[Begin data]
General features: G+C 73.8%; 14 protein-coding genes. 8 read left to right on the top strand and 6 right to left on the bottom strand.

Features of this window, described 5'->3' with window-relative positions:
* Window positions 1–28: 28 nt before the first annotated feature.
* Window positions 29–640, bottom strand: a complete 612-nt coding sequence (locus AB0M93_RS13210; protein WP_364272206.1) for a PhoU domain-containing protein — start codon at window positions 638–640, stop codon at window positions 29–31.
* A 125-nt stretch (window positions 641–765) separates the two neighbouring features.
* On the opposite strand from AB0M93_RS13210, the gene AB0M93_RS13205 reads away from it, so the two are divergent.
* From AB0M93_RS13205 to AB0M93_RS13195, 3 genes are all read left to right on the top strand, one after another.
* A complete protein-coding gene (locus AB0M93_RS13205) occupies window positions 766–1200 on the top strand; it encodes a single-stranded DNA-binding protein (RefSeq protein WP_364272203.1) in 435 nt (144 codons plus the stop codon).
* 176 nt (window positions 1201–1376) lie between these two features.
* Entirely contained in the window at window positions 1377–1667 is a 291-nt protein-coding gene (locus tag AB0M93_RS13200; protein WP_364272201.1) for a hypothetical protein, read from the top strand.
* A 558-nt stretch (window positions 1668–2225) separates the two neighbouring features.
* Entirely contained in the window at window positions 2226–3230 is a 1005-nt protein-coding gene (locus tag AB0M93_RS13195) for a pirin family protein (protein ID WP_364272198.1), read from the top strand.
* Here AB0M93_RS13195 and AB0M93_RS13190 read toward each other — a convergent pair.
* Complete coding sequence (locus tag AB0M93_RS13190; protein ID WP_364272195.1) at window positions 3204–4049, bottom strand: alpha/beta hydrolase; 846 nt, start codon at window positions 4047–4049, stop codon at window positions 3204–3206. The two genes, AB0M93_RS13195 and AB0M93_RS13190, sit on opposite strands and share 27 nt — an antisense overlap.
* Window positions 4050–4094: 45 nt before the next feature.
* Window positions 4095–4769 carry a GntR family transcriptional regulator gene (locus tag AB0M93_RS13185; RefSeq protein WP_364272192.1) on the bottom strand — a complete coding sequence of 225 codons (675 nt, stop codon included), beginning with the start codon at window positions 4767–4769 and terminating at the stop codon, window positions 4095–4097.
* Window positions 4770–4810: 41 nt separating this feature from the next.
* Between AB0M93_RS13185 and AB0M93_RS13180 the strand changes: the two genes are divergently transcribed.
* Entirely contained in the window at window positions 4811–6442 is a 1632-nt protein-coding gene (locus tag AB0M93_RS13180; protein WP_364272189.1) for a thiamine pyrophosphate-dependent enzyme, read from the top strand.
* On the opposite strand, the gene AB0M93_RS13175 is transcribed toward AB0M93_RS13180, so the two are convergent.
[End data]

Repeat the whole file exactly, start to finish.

General features: G+C 73.8%; 14 protein-coding genes. 8 read left to right on the top strand and 6 right to left on the bottom strand.

Features of this window, described 5'->3' with window-relative positions:
* Window positions 1–28: 28 nt before the first annotated feature.
* Window positions 29–640, bottom strand: a complete 612-nt coding sequence (locus AB0M93_RS13210; protein WP_364272206.1) for a PhoU domain-containing protein — start codon at window positions 638–640, stop codon at window positions 29–31.
* A 125-nt stretch (window positions 641–765) separates the two neighbouring features.
* On the opposite strand from AB0M93_RS13210, the gene AB0M93_RS13205 reads away from it, so the two are divergent.
* From AB0M93_RS13205 to AB0M93_RS13195, 3 genes are all read left to right on the top strand, one after another.
* A complete protein-coding gene (locus AB0M93_RS13205) occupies window positions 766–1200 on the top strand; it encodes a single-stranded DNA-binding protein (RefSeq protein WP_364272203.1) in 435 nt (144 codons plus the stop codon).
* 176 nt (window positions 1201–1376) lie between these two features.
* Entirely contained in the window at window positions 1377–1667 is a 291-nt protein-coding gene (locus tag AB0M93_RS13200; protein WP_364272201.1) for a hypothetical protein, read from the top strand.
* A 558-nt stretch (window positions 1668–2225) separates the two neighbouring features.
* Entirely contained in the window at window positions 2226–3230 is a 1005-nt protein-coding gene (locus tag AB0M93_RS13195) for a pirin family protein (protein ID WP_364272198.1), read from the top strand.
* Here AB0M93_RS13195 and AB0M93_RS13190 read toward each other — a convergent pair.
* Complete coding sequence (locus tag AB0M93_RS13190; protein ID WP_364272195.1) at window positions 3204–4049, bottom strand: alpha/beta hydrolase; 846 nt, start codon at window positions 4047–4049, stop codon at window positions 3204–3206. The two genes, AB0M93_RS13195 and AB0M93_RS13190, sit on opposite strands and share 27 nt — an antisense overlap.
* Window positions 4050–4094: 45 nt before the next feature.
* Window positions 4095–4769 carry a GntR family transcriptional regulator gene (locus tag AB0M93_RS13185; RefSeq protein WP_364272192.1) on the bottom strand — a complete coding sequence of 225 codons (675 nt, stop codon included), beginning with the start codon at window positions 4767–4769 and terminating at the stop codon, window positions 4095–4097.
* Window positions 4770–4810: 41 nt separating this feature from the next.
* Between AB0M93_RS13185 and AB0M93_RS13180 the strand changes: the two genes are divergently transcribed.
* Entirely contained in the window at window positions 4811–6442 is a 1632-nt protein-coding gene (locus tag AB0M93_RS13180; protein WP_364272189.1) for a thiamine pyrophosphate-dependent enzyme, read from the top strand.
* On the opposite strand, the gene AB0M93_RS13175 is transcribed toward AB0M93_RS13180, so the two are convergent.